Engineers and researchers from the University of Queensland have collaborated with the University of Leeds in England to create a new method of skin cancer detection that bypasses the need for biopsies.
Lead researcher, Dr Yah Leng Lim, from The University of Queensland’s School of Information Technology and Electrical Engineering, is a key member of the team that developed the ground-breaking laser imaging system that safely provides a different view of skin structure.
Dr Lim says it will reduce the need for biopsies in people who present with skin cancer symptoms such as lumps, bumps, moles and lesions.
“If cancer is detected, treatment usually involves the surgical removal of the lesions,” he said.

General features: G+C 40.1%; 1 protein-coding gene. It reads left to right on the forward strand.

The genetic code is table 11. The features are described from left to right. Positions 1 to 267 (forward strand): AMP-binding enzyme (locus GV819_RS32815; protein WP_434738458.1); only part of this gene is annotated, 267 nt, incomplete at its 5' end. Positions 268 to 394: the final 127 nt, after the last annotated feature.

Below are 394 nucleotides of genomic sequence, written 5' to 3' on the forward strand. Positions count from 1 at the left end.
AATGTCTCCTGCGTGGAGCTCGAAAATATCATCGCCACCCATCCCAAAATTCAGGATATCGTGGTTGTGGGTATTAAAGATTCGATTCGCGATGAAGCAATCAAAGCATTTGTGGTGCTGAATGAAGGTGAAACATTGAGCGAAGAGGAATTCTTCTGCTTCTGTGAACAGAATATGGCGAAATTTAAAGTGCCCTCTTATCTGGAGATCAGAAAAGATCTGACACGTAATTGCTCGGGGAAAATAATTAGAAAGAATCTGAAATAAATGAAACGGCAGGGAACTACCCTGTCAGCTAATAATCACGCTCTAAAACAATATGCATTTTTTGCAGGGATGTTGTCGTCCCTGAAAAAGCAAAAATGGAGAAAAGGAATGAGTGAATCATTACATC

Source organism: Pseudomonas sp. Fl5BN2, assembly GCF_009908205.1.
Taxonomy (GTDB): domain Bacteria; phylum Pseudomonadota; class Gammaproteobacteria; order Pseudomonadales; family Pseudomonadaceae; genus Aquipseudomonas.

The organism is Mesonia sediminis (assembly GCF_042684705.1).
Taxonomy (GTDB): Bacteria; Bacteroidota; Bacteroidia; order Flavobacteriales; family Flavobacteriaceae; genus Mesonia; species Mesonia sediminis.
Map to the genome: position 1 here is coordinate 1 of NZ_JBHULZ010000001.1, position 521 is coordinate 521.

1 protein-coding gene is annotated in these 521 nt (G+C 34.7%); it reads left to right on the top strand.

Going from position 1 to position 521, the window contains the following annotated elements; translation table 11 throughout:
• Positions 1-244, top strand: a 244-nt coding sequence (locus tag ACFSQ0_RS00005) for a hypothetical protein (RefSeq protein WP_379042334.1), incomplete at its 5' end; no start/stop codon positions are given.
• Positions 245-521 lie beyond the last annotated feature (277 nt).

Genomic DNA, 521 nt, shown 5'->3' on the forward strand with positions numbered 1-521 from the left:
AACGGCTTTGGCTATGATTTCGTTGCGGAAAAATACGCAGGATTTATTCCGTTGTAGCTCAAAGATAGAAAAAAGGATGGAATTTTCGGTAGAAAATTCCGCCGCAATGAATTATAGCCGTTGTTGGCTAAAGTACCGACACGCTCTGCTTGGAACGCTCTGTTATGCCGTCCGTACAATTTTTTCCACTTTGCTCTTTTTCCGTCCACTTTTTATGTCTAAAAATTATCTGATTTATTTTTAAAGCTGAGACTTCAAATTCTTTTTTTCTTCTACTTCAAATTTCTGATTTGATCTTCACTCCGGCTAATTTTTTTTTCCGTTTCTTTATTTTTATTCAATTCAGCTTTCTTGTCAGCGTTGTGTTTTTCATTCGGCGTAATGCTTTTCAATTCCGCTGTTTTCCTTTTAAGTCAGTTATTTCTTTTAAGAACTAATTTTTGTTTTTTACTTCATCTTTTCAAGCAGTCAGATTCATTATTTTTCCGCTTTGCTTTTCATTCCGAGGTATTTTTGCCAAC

“The problem is that the visual examination is not always perfect. Treatment options, such as surgery, can overestimate the tumour extent, leading to the removal of healthy as well as damaged tissue.
“With a medical imaging system based on a terahertz laser, you can get a more accurate picture of what’s going on beneath the skin surface. The other big advantage is that it is harmless to humans.”
The technology is currently in its very early stages, but Dr Lim hopes one day it will become a common diagnosis tool for medical professionals.